This past season, the Knicks took home the Atlantic Division title, and Stoudemire played in only 29 of the regular-season games. The Knicks showed that they could win without Stoudemire and that the playing styles of Anthony and Chandler appeared to be seamless together. The Knicks had a good shot at the Finals, and Stoudemire returned for the last four games against the Indiana Pacers but demonstrated what seemed to be pitiful athletic behavior. The Knicks were tired, and Stoudemire did not have what it took to revive them.
Coach Mike Woodson used Stoudemire strictly off the bench in hopes of minimizing his minutes with Anthony and perhaps giving his team a fresh chance at a big player dominating the court. But it didn't happen. Woodson also found it difficult to play Stoudemire and Chandler together, especially against small lineups.
In Stoudemire's absence, Anthony has been at his best when playing power forward, Stoudemire's natural position. And since Anthony seems to be the star of the team and a beast on the court, it is doubtful that their coach is going to change up a lot in regards to him. Anthony seems to play better when Stoudemire is not around because he has more room to create. Woodson has some serious decisions to make and plans to execute in order to figure out where Stoudemire fits in best with his fellow teammates. If Stoudemire can remain reasonably healthy and the Knicks can find a way to use him in a frontcourt-scoring capacity, then they might just be able to make this work.
His Limited Playing Time
Stoudemire averaged 23.5 minutes per game in the regular season and only 8.3 in the postseason, something you would expect to see from a second-year player, not a six time All-Star. With a contract as large as his, fans would expect for a player to be athletically explosive and to posses an all-encompassing dominance that they would be playing with such ferocity for about 40 minutes per game.
It's rumored that Stoudemire will be restricted to a 20-minute time limit this upcoming season, something that he is not happy about. The decision to trade for Andrea Bargnani had a lot to do with the minute restrictions for Stoudemire, as the Knicks needed a player to score big and rebound hard. Stoudemire will also not be allowed to play in back-to-back games in order to protect his health and avoid injury. The real goal is to limit his playing time and make a big impact with a great reward during his short bursts on the court.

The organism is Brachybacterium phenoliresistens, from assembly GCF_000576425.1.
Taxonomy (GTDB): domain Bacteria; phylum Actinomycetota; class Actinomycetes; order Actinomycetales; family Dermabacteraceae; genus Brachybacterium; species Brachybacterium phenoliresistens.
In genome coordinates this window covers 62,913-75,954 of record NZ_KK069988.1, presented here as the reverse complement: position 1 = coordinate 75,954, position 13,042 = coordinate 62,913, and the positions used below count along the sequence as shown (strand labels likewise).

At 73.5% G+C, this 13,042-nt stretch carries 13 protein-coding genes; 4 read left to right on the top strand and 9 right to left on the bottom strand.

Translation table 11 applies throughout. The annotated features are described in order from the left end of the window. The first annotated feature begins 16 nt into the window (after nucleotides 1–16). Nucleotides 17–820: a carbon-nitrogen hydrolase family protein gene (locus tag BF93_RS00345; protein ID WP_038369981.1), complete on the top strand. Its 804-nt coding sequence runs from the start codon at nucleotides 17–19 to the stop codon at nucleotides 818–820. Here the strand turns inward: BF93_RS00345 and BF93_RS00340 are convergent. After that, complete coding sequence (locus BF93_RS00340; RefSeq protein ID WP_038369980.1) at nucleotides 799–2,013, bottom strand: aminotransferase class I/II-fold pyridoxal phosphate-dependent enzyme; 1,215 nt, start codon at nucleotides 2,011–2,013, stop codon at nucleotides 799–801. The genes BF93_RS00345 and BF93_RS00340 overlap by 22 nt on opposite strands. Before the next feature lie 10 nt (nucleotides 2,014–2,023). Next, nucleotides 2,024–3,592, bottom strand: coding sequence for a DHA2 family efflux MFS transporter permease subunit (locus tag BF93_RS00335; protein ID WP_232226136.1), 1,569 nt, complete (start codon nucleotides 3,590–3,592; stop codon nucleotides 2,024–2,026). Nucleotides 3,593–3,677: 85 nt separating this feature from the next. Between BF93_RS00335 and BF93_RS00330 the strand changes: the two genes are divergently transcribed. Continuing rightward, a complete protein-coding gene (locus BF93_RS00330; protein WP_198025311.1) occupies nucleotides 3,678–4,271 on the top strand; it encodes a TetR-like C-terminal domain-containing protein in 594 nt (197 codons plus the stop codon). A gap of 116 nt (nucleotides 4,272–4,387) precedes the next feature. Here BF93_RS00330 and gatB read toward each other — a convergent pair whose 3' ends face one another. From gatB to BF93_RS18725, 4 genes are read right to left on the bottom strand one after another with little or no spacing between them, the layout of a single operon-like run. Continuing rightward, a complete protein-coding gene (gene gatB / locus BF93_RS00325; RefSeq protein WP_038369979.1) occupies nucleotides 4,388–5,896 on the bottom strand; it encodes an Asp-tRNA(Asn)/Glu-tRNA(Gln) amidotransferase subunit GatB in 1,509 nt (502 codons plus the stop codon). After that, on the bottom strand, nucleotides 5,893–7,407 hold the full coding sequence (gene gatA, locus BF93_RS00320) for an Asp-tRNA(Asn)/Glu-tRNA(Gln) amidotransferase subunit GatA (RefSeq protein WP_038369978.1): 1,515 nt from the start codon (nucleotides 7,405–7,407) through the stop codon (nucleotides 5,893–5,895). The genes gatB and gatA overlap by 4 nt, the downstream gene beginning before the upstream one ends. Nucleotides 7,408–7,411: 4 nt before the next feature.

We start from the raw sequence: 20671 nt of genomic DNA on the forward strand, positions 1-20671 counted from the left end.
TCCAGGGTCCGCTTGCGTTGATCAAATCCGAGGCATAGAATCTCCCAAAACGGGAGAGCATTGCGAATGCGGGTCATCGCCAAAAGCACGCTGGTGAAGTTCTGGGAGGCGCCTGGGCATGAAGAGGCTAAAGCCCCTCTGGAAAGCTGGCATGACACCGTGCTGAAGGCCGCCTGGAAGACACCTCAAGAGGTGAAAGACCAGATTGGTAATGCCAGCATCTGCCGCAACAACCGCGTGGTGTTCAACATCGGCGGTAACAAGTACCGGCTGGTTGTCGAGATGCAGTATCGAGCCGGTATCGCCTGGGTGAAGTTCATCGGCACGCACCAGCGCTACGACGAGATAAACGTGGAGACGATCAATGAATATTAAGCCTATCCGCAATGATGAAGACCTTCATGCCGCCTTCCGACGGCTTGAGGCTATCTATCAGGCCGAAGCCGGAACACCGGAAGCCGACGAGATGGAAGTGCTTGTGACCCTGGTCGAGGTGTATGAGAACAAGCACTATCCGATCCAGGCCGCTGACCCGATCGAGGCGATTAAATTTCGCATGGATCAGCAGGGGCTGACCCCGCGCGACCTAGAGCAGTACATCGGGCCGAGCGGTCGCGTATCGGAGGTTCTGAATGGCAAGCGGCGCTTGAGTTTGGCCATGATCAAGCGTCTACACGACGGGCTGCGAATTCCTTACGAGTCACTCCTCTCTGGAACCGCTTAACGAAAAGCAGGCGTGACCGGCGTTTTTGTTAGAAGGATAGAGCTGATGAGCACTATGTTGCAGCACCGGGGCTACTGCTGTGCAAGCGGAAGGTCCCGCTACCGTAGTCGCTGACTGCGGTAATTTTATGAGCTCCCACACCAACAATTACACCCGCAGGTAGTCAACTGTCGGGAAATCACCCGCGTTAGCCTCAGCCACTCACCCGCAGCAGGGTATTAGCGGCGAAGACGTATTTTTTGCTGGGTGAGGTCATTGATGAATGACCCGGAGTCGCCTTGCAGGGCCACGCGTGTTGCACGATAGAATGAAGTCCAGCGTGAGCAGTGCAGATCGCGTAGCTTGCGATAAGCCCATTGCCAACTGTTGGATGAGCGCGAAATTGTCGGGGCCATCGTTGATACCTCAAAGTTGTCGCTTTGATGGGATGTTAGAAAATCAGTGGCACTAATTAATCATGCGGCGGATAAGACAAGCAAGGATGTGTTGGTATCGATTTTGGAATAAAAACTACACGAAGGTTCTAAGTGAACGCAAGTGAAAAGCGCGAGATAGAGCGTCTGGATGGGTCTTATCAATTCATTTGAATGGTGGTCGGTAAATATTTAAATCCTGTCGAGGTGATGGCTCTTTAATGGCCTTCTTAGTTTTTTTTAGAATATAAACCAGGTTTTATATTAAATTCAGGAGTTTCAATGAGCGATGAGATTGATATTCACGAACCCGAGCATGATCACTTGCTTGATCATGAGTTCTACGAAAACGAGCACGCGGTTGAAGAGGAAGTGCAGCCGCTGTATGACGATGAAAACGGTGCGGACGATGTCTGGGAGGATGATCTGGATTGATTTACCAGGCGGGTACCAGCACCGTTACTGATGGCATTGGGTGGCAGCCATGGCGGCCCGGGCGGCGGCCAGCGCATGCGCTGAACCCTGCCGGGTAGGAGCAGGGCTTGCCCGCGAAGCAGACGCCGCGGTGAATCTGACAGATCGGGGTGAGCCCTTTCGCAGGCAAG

Fans are hopeful that Stoudemire will strengthen his knees and rebuild his stamina enough to eventually play more minutes and have an impact on the court. Knicks GM Glen Grunwald told ESPN, "Amar'e can definitely return to All-Star level play. We will see how it all plays out when training camp rolls around. He works hard. " Grunwald also insisted that Bargnani and newly acquired Metta World Peace will not impact Stoudemire's role and, "They're all good players and good players will play."
Stoudemire is one of the biggest unknowns for next season who has the ability to take the Knicks to another level. Only time will tell if the one-on-one coaching of Olajuwon will pay off, re-introducing Knicks fans to the Stoudemire that successfully claimed, "The Knicks are back!" There's no doubt that Stoudemire has a lot of work to do and no doubt that fans will be watching his moves under a magnifying glass, but with the right attitude, game play, good health and hard work, Stoudemire can be back on his way to proving why the Knicks wanted him so badly in the first place.
Amy A. Christine is a professional writer, journalist and sportswriter from NY who is following the development of all NBA teams and keeping a watchful eye on the New York Knicks.